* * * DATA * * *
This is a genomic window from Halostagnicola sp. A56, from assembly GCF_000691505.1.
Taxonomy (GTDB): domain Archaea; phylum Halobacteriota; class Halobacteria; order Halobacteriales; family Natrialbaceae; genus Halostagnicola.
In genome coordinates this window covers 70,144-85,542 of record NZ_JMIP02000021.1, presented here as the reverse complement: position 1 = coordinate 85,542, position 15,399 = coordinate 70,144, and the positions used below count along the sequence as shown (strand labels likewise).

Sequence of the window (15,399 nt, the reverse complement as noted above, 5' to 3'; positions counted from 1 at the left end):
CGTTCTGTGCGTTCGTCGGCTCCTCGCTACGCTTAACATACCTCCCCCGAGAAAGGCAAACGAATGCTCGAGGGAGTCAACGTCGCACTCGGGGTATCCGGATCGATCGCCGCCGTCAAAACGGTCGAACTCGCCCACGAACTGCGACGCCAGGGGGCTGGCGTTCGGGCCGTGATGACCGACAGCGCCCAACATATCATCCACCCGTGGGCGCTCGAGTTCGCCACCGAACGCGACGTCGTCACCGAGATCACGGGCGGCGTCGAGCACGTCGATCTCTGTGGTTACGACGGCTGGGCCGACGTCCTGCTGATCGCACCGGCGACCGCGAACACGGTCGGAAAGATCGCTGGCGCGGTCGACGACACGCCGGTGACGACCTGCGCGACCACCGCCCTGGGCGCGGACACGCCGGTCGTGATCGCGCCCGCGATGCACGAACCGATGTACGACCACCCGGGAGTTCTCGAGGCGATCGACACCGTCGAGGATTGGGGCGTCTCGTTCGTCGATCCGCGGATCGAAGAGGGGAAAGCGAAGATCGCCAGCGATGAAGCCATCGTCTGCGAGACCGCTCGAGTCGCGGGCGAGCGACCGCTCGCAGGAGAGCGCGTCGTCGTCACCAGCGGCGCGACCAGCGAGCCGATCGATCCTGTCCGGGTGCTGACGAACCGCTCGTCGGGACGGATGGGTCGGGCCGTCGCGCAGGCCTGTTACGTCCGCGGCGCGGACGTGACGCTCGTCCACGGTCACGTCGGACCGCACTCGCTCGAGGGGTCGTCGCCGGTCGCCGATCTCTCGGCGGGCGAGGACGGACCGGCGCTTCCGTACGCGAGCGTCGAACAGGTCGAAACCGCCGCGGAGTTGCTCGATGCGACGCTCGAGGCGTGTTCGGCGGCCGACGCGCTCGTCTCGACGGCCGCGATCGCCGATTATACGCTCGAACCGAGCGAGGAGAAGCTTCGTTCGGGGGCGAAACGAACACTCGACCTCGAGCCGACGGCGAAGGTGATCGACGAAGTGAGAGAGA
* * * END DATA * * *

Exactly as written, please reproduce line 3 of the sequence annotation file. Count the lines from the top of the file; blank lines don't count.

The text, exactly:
In genome coordinates this window covers 70,144-85,542 of record NZ_JMIP02000021.1, presented here as the reverse complement: position 1 = coordinate 85,542, position 15,399 = coordinate 70,144, and the positions used below count along the sequence as shown (strand labels likewise).